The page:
Despite showers forecast for most of the day, thousands of street parties will be held across Britain after more than 9,500 applications for road closures approved for jubilee events, the British Broadcasting Corp. said.
Matt Dobson, a forecaster at MeteoGroup, the weather division of the Press Association, said: “The radar image shows a scattering of heavy showers out to the west of London and these are expected to move slowly eastwards across the capital during the course of the afternoon.”
The jubilee celebration will continue tomorrow, when a concert will be held outside Buckingham Palace, the monarch’s central London residence, featuring stars such as Paul McCartney, Elton John and Tom Jones -- all of whom have been knighted by the queen.
The final day of events will see the queen and the extended royal family attending the national service of thanksgiving at St. Paul’s in London’s financial district on June 5.
After a reception at the Mansion House hosted by the Lord Mayor of London and lunch at the Houses of Parliament, the queen and Prince Philip will return to Buckingham Palace in a horse- drawn open carriage. The heir to the throne, Prince Charles, and his wife Camilla will also be in the procession, along with William and his wife and William’s brother, Prince Harry.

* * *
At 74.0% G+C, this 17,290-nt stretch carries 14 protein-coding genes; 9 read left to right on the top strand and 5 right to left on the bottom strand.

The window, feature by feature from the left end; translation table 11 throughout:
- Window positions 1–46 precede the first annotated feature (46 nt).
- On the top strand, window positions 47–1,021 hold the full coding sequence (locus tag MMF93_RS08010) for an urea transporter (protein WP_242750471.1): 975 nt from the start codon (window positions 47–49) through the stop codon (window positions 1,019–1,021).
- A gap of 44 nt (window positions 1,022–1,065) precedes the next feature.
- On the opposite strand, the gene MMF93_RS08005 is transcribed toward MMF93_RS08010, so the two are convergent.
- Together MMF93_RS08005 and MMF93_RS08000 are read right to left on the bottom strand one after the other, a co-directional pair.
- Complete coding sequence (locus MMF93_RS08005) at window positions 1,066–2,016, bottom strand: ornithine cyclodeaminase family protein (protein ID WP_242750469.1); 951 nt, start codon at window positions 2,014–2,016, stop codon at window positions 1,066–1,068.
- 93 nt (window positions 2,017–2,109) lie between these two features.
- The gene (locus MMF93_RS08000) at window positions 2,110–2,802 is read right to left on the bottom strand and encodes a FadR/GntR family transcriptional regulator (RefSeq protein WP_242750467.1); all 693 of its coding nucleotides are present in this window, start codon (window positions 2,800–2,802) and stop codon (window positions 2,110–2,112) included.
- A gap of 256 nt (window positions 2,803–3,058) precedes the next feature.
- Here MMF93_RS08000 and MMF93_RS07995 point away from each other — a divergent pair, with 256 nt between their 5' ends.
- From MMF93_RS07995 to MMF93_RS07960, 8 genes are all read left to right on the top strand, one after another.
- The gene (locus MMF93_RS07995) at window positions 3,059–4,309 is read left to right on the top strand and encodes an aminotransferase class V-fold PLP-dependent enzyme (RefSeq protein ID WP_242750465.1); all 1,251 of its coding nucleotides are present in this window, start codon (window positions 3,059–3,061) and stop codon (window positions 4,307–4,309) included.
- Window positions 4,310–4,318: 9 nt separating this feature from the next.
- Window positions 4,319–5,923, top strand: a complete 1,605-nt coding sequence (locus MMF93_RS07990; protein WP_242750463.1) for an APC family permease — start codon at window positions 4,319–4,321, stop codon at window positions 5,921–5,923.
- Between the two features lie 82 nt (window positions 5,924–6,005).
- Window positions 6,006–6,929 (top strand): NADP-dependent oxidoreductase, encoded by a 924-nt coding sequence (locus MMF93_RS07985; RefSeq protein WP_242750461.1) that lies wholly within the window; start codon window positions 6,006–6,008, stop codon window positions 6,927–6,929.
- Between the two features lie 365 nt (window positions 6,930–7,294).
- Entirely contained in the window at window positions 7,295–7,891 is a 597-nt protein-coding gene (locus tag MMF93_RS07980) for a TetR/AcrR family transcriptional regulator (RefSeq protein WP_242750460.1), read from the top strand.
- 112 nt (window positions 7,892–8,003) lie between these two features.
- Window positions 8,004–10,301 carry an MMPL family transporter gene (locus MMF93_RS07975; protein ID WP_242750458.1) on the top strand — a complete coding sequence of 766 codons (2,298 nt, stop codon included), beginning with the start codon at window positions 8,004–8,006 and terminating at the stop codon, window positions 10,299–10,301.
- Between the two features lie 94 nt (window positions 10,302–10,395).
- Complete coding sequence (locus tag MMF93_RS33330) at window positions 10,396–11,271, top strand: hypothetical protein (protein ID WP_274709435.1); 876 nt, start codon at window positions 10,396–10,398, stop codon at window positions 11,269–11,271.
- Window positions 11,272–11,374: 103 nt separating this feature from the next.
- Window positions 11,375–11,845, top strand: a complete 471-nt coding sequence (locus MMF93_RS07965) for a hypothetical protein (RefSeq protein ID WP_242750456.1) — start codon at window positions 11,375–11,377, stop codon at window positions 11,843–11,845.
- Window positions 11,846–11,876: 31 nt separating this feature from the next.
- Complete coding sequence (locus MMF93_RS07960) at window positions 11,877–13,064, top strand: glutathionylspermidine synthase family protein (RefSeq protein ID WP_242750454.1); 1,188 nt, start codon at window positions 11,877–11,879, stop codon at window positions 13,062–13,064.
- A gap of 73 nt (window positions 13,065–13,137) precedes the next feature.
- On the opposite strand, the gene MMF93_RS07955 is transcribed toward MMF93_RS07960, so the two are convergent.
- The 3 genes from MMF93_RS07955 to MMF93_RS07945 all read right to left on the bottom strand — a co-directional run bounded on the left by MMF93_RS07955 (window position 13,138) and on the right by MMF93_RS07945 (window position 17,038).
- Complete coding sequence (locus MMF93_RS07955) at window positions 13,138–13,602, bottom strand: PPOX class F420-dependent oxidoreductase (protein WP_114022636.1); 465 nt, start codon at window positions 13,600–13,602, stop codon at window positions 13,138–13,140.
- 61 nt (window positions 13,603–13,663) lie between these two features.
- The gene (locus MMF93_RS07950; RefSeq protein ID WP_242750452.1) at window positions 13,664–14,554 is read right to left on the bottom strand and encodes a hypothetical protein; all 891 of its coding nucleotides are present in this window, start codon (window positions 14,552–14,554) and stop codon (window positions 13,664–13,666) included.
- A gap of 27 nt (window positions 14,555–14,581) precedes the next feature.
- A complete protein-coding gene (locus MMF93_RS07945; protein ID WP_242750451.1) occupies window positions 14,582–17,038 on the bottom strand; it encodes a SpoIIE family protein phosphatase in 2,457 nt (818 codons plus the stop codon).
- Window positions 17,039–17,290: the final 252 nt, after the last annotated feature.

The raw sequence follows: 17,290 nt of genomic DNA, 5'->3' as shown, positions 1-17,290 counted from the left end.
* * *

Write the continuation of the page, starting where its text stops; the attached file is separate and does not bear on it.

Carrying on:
The climax of the event, just before 3:30 p.m., will see those senior royals appear on the palace balcony, in time for a flypast by planes of the Royal Air Force and a celebratory cascade of rifle fire from the soldiers of the Queen’s Guard, interspersed with the national anthem.
A YouGov Plc poll conducted May 27 and May 28 found 86 percent of 1,743 respondents saying the queen had done a good job as monarch. Of those surveyed, 73 percent said Britain should continue to have a monarchy, up four points on a year ago.
“It’s only really been over the last five, eight, 10 years that I’ve really learned to understand and accept the huge deal that she is around the world,” Harry said in an ABC television interview that aired last week. “She has managed to get the family to move with the times.”
The queen has weathered less popular times. Many found her response to the 1997 death of Princess Diana, an internationally popular figure before and after the breakup of her marriage to Prince Charles, to be cold and indifferent to the outpouring of public grief. “Show Us You Care,” shouted a headline in the Express newspaper before the queen broke days of silence over the tragedy.
“I found in the queen someone who can be friendly, who can be informal, who can be extremely funny in private -- and not everybody appreciates just how funny she can be --, who is quite prepared to tease and to be teased, and who, while retaining her dignity always, doesn’t stand on her dignity in a conversation,” he said in a video released by his office.
The celebrations may do little to help the economy, with spending on food and drink and tourist revenue likely to be offset by a loss of output as some companies shut down for the entire week. The holiday is forecast to depress gross domestic product in the second quarter, raising the risk that Britain slides deeper into recession.